Plastic waste is choking our planet. Scientists try every day to find creative solutions to this growing problem, with some even turning plastic bottles into vanillin using bacteria.
More recently, two U.S. scientists have won an award called the 2021 Future Insight Prize earlier this month for technology that they say can convert plastic waste and inedible biomass into safe and edible food. The unique “food generator concept” was developed by Ting Lu, a professor of bioengineering at the University of Illinois Urbana-Champaign, and Stephen Techtmann, associate professor of biological sciences at Michigan Technological University, who won €1 million prizes for plastics-to-protein research.
The project was initially funded by a Defense Advanced Research Projects Agency (DARPA) cooperative agreement award for $7.2 million over four years to refine a method of chemical and high heat (pyrolysis) deconstruction of plastic waste into protein powder and lubricants.
“We use engineered natural organisms to break down plastics and non-edible plant biomass to convert into food,” Techtmann said. “It is such an honor to be awarded this prize. This prize will allow us to pursue high-risk and high-reward lines of research that will enable us to move this work forward more quickly.“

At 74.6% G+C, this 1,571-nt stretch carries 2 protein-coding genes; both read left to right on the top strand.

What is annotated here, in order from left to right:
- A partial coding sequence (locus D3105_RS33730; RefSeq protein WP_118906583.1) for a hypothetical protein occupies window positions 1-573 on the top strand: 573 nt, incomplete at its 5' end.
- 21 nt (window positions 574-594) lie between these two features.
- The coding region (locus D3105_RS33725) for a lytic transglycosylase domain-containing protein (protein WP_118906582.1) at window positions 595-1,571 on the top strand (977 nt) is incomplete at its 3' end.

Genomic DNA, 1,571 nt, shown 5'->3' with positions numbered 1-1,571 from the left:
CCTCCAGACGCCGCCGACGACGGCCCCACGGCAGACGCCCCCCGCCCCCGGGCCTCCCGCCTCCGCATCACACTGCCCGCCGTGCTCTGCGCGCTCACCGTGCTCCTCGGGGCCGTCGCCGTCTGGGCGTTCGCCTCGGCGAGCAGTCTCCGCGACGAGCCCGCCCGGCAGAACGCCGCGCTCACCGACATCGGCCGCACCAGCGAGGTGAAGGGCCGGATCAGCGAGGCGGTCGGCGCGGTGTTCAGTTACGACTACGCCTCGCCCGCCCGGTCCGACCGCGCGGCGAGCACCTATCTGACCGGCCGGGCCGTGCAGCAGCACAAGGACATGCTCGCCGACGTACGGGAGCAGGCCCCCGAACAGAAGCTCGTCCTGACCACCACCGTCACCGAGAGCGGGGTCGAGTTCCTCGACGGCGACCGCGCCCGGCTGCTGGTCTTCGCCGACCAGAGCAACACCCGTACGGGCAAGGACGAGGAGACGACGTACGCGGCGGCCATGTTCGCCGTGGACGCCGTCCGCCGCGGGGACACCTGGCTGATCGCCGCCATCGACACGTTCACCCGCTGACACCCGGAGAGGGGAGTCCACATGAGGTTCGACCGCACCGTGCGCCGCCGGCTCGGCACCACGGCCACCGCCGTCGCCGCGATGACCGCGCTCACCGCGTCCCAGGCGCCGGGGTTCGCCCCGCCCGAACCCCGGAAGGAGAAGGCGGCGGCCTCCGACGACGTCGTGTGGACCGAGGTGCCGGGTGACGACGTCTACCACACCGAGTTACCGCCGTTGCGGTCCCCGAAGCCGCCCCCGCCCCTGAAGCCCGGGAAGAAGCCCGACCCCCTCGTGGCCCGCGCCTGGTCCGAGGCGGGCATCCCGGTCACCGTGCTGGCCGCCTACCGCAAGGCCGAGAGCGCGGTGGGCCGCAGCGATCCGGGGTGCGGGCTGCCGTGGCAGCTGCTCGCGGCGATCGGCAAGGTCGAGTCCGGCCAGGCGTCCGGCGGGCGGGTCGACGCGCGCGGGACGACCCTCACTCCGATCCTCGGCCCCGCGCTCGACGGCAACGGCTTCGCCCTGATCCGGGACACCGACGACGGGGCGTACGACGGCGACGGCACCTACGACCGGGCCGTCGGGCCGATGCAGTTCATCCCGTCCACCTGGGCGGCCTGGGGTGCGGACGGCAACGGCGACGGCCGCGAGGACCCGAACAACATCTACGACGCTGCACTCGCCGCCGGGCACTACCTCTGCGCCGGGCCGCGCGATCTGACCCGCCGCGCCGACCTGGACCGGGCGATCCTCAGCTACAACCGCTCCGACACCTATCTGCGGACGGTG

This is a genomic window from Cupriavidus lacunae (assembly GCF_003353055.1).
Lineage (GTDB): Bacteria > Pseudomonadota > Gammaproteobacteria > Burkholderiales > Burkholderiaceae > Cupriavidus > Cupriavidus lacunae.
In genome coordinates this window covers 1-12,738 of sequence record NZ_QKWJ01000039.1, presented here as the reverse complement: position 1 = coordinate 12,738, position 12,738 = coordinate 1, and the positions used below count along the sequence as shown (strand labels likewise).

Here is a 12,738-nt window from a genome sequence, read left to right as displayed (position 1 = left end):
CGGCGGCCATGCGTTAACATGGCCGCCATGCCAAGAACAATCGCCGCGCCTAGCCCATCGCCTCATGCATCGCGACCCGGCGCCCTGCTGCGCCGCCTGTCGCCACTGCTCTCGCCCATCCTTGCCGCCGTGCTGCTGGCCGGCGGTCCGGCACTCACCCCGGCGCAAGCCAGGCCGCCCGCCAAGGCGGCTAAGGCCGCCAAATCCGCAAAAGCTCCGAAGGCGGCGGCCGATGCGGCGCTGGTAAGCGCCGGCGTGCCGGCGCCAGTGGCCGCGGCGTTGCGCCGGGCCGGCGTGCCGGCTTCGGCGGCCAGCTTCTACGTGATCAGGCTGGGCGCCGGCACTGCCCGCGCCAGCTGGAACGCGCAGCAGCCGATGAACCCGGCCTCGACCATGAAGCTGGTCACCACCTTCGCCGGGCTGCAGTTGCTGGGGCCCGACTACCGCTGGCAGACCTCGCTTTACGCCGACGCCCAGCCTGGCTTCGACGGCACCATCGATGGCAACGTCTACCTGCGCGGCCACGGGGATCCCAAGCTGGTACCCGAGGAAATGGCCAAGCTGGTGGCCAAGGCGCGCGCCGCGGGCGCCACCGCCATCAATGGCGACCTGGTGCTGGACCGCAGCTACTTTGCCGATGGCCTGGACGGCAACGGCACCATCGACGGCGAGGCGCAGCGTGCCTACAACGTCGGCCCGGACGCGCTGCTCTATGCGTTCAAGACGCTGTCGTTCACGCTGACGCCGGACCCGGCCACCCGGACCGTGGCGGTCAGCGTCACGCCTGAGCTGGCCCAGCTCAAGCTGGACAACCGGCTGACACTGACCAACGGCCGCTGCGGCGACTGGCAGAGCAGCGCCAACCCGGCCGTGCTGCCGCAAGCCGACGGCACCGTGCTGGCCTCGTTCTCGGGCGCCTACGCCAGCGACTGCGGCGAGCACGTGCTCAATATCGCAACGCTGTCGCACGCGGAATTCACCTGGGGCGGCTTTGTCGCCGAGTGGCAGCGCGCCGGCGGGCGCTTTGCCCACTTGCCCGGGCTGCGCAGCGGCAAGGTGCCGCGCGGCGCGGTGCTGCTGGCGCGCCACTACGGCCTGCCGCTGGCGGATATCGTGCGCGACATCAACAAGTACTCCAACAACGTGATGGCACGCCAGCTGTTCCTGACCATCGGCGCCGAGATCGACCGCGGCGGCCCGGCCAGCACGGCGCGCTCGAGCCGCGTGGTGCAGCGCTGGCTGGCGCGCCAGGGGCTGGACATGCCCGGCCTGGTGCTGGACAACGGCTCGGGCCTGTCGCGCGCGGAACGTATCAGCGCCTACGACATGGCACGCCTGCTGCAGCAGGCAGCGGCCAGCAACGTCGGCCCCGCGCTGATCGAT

The technology relies on what Lu calls synthetic microbial biology, which essentially relies on gene-hacked microbes to break down the molecules of end-of-life plastics and turn them into protein.
The waste first goes into processing reactors to be broken down by heat. Once broken down, the byproduct is fed into a vat with the bacterial community, which chews on whatever flows there and grows. The cells are then dried down into a powder for later use.
The resulting foods contain all the required nutrition, are nontoxic, provide health benefits and additionally allow for personalization needs, according to Merck Group, which has funded and recognized the project.
And, as part of the Future Insights prize, the team plans to develop a purely biological process for plastic conversion into food. This process will use enzymes for depolymerizing plastics and include bacteria to break down inedible plant biomass and other wastes.
In addition, the research team uses synthetic biology approaches to augment probiotics, improving food quality by increasing nutritional contents, boosting resistance to foodborne pathogens, and adding personalized therapeutic benefits.
Researchers are experimenting with a series of PET materials in order to find the optimum particle size and processing parameters to reduce energy consumption while producing the most products that will be consumed by the microbial community. This revolutionary technology could help ensure a secure and sustainable food supply while reducing the environmental damage caused by plastic waste and traditional agricultural practices.